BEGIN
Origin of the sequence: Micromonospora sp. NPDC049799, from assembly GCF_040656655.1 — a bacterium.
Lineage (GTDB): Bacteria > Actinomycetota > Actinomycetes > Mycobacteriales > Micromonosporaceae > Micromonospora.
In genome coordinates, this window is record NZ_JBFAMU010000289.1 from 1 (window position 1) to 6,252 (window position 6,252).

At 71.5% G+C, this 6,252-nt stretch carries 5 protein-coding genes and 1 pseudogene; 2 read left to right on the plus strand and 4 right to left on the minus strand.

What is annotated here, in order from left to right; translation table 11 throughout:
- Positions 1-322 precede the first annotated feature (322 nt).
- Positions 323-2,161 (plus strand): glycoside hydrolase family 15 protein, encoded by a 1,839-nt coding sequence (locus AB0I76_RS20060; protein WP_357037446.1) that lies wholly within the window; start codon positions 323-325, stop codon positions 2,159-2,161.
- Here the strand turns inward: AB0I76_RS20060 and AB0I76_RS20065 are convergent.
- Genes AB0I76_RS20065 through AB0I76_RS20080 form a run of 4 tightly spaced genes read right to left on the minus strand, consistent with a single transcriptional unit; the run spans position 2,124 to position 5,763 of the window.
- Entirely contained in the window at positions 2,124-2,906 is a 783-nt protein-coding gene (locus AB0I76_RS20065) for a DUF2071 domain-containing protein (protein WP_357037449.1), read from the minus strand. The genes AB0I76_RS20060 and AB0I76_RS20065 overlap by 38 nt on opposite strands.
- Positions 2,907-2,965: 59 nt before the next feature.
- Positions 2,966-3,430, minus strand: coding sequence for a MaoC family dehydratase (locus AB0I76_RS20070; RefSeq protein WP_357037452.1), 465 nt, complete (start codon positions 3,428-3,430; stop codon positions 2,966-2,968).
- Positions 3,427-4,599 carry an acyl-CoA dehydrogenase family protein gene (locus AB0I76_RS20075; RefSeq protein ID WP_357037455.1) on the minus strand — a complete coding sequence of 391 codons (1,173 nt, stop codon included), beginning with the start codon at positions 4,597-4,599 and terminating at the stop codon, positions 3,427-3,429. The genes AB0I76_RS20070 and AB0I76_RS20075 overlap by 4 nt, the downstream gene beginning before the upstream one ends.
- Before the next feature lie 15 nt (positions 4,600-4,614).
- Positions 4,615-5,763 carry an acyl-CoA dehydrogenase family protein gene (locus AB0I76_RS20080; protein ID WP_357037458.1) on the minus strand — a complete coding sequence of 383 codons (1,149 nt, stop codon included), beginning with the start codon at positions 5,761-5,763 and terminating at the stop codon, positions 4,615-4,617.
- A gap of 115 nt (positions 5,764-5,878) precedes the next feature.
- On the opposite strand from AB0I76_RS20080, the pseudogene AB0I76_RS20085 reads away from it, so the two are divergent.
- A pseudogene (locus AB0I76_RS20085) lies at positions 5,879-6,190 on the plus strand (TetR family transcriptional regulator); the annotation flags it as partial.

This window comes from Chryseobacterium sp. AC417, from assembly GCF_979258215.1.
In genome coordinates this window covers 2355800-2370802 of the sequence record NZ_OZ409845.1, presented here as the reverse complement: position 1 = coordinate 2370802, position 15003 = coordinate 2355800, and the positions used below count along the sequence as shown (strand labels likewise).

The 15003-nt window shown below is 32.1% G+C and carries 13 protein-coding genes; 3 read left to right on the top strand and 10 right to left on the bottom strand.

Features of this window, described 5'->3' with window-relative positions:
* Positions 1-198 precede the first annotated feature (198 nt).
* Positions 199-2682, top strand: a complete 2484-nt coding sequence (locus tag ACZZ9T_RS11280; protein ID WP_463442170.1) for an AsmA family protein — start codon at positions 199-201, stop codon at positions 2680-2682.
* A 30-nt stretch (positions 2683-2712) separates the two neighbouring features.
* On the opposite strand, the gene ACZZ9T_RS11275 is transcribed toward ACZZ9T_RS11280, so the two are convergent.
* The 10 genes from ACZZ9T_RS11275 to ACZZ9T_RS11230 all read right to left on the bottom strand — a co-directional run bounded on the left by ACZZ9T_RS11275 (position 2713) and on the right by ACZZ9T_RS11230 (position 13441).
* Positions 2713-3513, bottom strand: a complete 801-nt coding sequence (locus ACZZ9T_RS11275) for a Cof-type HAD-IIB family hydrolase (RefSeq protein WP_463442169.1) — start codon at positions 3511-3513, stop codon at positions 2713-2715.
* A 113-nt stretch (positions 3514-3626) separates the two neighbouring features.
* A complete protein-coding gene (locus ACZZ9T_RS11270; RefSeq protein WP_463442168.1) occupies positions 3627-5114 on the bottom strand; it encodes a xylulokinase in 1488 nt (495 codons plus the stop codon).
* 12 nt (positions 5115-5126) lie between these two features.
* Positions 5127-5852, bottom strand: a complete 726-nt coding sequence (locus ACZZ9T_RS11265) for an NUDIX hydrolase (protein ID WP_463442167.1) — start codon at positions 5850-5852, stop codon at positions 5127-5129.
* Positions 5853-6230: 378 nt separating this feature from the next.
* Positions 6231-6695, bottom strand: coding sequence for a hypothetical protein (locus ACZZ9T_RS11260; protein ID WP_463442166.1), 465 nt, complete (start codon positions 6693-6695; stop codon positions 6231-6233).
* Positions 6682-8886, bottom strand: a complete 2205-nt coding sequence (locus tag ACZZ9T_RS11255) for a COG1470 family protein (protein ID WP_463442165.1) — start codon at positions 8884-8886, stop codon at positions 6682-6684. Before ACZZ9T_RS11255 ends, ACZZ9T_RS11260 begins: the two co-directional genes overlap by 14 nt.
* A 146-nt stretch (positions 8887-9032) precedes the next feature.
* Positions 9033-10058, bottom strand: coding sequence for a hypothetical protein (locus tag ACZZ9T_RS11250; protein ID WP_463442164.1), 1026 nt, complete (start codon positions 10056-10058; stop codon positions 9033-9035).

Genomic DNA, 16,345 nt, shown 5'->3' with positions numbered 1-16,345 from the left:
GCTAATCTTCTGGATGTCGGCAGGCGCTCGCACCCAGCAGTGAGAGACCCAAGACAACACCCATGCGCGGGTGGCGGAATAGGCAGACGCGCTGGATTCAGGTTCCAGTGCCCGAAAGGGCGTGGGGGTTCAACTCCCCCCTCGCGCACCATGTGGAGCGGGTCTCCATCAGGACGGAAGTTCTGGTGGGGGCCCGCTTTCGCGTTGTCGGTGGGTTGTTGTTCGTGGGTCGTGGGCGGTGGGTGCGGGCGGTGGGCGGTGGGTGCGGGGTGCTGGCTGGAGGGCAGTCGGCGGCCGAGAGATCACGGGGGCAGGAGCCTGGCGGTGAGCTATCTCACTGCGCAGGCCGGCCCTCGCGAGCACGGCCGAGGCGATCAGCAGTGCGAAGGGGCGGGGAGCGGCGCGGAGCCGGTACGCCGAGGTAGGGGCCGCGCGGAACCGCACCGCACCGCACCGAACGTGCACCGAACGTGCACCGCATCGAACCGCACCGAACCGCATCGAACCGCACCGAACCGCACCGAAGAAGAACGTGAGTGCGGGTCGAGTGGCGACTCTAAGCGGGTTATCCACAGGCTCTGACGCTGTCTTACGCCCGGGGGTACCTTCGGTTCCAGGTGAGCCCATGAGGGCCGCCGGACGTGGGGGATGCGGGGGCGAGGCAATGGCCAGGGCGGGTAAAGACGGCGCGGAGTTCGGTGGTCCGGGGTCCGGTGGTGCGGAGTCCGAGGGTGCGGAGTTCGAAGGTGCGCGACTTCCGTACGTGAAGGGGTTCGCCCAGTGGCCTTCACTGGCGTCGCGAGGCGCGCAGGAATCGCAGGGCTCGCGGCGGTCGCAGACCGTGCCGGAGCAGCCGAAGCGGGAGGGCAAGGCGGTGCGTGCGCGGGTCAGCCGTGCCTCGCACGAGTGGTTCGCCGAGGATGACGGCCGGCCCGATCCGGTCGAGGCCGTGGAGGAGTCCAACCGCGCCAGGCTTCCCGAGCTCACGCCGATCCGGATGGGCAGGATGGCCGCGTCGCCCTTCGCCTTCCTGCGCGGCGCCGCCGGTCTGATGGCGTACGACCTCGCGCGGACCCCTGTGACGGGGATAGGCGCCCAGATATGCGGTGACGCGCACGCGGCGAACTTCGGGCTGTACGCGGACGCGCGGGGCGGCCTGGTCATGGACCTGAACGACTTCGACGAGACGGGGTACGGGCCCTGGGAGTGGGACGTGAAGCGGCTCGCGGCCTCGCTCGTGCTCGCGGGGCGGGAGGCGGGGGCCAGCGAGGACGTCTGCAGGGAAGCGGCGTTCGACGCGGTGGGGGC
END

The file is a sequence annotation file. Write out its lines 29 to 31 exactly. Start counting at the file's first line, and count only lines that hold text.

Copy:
* A 113-nt stretch (positions 3514-3626) separates the two neighbouring features.
* A complete protein-coding gene (locus ACZZ9T_RS11270; RefSeq protein WP_463442168.1) occupies positions 3627-5114 on the bottom strand; it encodes a xylulokinase in 1488 nt (495 codons plus the stop codon).
* 12 nt (positions 5115-5126) lie between these two features.